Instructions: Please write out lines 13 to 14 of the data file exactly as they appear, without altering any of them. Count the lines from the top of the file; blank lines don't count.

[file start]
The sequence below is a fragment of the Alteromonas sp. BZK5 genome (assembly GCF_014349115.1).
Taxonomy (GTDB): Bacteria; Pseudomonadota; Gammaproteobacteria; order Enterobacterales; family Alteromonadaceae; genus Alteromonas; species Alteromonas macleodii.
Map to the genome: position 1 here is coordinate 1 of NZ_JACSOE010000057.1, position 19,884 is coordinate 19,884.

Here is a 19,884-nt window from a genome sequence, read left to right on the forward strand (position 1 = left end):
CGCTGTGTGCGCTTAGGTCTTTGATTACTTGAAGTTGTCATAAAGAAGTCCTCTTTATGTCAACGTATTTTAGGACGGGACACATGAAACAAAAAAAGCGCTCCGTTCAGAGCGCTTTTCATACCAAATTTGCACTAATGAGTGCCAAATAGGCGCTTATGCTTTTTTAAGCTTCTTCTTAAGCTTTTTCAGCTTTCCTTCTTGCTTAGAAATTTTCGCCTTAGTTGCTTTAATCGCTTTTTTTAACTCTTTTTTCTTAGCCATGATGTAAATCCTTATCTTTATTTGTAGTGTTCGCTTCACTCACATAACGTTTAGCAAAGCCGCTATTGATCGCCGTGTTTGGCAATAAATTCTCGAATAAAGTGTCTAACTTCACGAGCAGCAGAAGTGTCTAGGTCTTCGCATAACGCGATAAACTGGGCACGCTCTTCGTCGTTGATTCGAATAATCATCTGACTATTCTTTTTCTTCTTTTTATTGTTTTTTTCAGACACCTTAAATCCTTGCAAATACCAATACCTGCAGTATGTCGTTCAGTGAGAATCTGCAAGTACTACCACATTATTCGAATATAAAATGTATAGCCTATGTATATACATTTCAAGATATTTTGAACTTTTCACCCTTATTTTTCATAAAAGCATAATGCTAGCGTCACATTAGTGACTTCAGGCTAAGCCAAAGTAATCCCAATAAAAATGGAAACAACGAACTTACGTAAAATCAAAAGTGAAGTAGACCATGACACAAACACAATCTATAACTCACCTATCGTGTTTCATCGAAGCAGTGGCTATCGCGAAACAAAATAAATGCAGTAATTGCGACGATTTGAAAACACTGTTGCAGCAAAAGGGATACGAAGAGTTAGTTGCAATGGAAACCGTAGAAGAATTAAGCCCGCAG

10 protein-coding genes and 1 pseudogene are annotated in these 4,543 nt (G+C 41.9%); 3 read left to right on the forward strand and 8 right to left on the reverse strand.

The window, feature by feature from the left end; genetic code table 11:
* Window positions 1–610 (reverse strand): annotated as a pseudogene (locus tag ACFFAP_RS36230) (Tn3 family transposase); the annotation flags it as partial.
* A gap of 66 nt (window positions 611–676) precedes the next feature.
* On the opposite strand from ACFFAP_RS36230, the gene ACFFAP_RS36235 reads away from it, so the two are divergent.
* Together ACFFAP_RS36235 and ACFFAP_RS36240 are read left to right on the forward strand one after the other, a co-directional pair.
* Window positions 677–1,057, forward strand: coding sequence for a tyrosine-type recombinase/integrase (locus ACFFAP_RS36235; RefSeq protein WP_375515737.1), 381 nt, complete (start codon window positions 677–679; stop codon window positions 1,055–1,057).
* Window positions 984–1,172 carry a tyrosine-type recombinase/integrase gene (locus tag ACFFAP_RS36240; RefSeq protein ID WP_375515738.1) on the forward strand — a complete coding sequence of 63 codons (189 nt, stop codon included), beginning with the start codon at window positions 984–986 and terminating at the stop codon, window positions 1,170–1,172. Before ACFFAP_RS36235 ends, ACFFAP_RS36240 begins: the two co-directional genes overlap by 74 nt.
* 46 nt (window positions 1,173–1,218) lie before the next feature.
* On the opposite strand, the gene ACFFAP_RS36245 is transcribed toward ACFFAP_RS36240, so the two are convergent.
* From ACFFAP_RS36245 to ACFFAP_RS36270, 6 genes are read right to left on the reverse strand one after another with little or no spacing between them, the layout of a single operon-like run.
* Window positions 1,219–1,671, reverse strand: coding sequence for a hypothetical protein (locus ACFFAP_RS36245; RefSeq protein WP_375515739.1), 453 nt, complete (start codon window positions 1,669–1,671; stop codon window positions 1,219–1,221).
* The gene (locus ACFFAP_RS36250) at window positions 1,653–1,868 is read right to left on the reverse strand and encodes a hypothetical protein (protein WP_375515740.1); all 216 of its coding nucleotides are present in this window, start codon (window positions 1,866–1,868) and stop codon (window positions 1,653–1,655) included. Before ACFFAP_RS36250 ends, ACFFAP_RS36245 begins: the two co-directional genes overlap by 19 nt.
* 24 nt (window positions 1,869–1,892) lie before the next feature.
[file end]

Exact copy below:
* Window positions 984–1,172 carry a tyrosine-type recombinase/integrase gene (locus tag ACFFAP_RS36240; RefSeq protein ID WP_375515738.1) on the forward strand — a complete coding sequence of 63 codons (189 nt, stop codon included), beginning with the start codon at window positions 984–986 and terminating at the stop codon, window positions 1,170–1,172. Before ACFFAP_RS36235 ends, ACFFAP_RS36240 begins: the two co-directional genes overlap by 74 nt.
* 46 nt (window positions 1,173–1,218) lie before the next feature.